Pasta did not originate during the thirteenth century. A popular myth, pasta originated from Marco Polo’s voyage back from China, when he brought back noodles to Venice. According to food historian Serventi et al. (2003, p211) the myth originated in the 1920s from Macaroni Journal as an American promotional policy. In fact pasta originated 4,000 years ago. According to a national geographic article the preserved bowl of noodles was found below ten feet of dirt in Laija archaeological site (Roach, 2005). The bowl of noodles found at the Laija archaeological site in Northern China is significant because it is the earliest empirical evidence of noodles. Huoyuan Li from the Institute of Geology found that the 4,000 year old noodles were made from broomcorn and foxtail millet grains at the Beijing Chinese Academy of Sciences. Roach argues that millet grain was indigenous to China because the grain was grown and cultivated 7,000 years ago (Roach, 2005).
Pasta was mass produced in America after World War II. The pasta industry found itself in a second industrial revolution. The European pasta industry fell behind America’s pasta industry. The small family enterprises found in Southern Italy went out of business. America was focused on the automatic production of pasta. The modernization of production equipment gave American companies a competitive advantage in manufacturing pasta. American companies would measure semolina, add water, and then condition the pasta into a finished product. In the 1920s America’s pasta industry introduced packaging and marketing. Pasta was packaged in visible cellophane for protection against contamination. Through innovation American companies created standardized pasta products.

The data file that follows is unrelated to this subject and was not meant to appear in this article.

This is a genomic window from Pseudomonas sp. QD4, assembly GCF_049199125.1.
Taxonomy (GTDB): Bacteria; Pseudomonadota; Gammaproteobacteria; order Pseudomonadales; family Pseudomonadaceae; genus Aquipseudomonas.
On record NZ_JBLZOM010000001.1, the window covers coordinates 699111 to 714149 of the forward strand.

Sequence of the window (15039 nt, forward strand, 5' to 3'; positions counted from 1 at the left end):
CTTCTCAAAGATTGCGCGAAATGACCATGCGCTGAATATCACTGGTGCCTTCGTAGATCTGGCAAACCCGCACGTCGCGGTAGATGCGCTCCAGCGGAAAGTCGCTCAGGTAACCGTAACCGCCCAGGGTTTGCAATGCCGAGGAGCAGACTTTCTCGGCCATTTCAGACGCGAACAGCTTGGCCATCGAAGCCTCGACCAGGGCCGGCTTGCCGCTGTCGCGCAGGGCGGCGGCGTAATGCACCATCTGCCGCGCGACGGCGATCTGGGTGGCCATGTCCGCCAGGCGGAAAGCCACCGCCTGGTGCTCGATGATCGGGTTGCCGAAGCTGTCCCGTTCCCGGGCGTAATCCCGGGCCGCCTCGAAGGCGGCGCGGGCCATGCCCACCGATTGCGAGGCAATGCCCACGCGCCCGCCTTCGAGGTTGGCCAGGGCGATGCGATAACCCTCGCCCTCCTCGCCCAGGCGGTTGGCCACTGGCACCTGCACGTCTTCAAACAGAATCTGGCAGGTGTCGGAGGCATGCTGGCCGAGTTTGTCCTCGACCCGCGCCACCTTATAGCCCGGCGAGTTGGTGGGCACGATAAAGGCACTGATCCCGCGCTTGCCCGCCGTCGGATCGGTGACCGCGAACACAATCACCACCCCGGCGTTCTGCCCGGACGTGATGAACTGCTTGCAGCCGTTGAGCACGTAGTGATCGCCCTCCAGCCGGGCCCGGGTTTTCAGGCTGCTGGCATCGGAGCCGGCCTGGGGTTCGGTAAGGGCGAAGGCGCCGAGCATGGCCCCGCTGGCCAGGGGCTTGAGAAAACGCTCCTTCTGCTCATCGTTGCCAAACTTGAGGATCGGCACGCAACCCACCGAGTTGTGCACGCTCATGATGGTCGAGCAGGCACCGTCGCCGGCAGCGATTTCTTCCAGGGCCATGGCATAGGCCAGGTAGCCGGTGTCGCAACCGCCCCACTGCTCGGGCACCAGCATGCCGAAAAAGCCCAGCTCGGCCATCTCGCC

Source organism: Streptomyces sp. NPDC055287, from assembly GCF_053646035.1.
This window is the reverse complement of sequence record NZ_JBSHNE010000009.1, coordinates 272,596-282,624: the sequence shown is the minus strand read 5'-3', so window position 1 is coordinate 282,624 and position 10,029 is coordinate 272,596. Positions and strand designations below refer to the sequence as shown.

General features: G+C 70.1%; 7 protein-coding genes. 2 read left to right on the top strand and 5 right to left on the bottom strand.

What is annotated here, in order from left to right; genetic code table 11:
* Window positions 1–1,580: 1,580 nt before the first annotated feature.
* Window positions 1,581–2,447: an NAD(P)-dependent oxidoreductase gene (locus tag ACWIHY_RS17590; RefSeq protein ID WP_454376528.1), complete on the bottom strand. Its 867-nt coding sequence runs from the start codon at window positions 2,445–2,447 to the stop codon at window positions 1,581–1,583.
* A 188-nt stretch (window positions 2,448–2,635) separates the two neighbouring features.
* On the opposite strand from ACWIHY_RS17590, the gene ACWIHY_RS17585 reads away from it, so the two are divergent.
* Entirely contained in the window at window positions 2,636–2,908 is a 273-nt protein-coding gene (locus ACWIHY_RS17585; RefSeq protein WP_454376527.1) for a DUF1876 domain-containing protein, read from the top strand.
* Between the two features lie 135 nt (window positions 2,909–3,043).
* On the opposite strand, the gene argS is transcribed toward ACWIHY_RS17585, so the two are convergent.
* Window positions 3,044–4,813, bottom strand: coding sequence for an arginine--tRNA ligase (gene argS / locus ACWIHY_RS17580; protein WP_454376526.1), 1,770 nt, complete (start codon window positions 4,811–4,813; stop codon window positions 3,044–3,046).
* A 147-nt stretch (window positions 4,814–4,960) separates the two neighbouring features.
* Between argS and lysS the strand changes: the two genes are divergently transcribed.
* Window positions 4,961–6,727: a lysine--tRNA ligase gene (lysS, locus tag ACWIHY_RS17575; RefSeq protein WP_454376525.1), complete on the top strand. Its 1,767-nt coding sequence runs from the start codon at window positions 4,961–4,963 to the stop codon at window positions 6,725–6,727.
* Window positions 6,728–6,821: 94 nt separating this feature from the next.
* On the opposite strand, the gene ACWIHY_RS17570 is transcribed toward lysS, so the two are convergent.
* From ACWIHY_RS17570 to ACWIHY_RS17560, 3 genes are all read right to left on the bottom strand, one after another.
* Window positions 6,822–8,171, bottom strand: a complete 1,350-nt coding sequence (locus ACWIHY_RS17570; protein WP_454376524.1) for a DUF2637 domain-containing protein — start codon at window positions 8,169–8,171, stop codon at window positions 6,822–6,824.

In 1929 there were around 3,592 pasta manufacturers in 67 countries. Around 1,600 of the pasta manufacturers at the time were located in Italy. Italian immigrants were importers and entrepreneurs of the pasta industry. Italy re-established its position as the largest pasta producer on Earth between 1945-1950. Pasta remained a food staple in Italian culture. After World War II Italy increased the output of Pasta production. In 1937 Italy produced 660,000 tons of pasta compared to the 1954 Italian production of 1,511,950 tons of pasta. In 1954 there were 1,333 pasta factories in Italy. In 1996 there were only 153 pasta manufacturers in Italy. Italy produced around 3,168,179 tons of pasta in 1998. Italy’s pasta industry flourished due to the improvements made in production.
Italians eat over sixty pounds of pasta per person, per year. Americans eat only twenty pounds of pasta per person, per year. Italians eat either dried pasta, “secca” or fresh pasta, “fresca.” According to the National Pasta Association there are over 350 different shapes and varieties of pasta. Italians has a law that requires dried pasta be made with one-hundred percent durum semolina flour and water. “Al Dente” is an Italian rule of thumb...